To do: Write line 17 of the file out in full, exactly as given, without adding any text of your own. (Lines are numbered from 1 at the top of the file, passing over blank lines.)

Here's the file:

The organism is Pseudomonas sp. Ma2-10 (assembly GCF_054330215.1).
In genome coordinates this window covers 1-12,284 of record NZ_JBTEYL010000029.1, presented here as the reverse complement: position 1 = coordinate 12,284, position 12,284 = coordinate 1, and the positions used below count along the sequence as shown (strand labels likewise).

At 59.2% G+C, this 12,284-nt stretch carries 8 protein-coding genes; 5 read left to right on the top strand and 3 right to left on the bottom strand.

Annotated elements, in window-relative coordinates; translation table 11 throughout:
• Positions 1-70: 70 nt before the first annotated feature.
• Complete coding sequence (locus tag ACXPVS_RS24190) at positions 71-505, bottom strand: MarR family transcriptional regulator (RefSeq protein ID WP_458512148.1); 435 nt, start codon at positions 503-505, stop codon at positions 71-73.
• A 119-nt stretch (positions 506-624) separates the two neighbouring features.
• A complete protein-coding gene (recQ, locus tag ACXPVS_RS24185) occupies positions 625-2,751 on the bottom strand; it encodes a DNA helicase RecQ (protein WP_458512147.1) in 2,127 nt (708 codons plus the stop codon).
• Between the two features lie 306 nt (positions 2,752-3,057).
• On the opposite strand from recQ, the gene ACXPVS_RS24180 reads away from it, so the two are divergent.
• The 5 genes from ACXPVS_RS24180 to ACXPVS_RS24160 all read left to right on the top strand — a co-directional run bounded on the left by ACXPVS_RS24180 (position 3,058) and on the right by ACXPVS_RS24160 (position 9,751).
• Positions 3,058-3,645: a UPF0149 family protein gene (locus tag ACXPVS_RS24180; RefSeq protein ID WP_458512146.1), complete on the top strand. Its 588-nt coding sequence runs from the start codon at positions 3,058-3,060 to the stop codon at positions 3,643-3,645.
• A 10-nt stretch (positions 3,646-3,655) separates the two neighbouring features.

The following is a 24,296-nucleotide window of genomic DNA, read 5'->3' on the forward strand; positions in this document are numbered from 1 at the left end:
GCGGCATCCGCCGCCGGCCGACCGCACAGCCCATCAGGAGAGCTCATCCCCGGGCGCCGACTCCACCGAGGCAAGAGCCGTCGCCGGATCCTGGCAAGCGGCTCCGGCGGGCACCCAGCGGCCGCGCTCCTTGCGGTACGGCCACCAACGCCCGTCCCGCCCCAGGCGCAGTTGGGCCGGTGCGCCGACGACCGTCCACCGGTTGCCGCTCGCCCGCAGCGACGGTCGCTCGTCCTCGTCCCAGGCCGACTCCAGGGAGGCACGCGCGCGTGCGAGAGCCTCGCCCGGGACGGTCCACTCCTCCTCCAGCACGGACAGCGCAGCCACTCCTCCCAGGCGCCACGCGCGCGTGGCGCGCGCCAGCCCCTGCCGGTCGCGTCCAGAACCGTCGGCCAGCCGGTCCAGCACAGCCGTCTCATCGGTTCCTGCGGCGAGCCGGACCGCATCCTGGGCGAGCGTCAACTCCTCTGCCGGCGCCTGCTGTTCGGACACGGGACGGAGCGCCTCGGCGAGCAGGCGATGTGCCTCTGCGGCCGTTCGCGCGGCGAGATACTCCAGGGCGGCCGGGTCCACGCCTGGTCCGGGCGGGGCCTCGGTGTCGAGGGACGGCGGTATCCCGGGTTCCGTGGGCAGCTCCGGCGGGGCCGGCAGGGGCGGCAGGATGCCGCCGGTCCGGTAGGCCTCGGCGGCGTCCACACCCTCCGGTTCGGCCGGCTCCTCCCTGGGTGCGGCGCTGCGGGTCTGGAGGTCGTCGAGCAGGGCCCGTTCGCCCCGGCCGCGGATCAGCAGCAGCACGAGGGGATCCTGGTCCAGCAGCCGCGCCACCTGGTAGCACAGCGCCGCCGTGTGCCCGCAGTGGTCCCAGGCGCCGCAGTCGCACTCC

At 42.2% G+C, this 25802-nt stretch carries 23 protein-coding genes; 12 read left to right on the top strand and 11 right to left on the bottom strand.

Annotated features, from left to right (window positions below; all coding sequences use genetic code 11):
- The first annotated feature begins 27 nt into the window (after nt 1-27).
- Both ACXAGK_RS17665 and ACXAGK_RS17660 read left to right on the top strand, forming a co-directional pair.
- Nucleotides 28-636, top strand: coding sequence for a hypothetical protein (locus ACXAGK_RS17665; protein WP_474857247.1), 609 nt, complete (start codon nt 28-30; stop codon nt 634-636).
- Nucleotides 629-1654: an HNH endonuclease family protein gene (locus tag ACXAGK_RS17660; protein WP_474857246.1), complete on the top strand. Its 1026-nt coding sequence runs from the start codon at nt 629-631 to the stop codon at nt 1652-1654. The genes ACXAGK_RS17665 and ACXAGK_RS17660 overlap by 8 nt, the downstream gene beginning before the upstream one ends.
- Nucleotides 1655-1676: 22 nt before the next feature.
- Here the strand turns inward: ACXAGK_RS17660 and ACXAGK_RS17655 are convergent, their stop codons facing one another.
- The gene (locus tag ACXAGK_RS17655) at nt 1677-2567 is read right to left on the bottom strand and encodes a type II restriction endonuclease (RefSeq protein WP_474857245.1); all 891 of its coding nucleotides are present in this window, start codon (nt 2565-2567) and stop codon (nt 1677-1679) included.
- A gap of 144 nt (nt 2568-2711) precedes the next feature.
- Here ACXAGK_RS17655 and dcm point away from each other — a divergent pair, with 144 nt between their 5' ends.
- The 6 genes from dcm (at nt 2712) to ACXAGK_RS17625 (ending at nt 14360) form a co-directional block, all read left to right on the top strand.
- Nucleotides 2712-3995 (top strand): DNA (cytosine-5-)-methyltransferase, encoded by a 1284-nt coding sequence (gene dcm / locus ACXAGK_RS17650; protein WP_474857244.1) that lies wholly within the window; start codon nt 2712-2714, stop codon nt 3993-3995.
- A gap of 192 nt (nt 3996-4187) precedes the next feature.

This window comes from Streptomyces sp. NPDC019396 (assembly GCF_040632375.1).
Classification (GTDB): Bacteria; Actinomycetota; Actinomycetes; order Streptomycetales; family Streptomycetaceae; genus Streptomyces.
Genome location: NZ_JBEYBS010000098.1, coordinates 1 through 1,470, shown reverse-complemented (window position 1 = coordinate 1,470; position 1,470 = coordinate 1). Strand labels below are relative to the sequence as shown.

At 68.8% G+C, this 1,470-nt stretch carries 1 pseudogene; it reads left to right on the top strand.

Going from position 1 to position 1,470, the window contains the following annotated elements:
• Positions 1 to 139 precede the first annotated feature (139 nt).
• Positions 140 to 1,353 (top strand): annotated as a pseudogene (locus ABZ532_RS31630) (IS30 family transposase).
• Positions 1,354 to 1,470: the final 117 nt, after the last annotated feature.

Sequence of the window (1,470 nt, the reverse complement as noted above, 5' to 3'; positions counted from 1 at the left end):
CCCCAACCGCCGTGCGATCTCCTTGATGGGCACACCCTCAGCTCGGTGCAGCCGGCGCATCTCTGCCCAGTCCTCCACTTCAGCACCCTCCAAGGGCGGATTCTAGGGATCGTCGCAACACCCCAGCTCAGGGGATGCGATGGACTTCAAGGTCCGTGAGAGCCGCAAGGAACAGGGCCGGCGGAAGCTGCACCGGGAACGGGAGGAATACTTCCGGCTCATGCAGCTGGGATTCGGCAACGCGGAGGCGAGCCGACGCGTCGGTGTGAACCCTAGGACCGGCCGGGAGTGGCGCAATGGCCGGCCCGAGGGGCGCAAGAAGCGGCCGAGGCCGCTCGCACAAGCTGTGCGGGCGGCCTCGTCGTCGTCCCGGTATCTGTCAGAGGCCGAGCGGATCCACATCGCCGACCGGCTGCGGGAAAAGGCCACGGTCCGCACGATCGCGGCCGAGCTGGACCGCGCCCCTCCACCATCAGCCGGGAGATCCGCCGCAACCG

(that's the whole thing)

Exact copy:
Annotated features, from left to right (window positions below; all coding sequences use genetic code 11):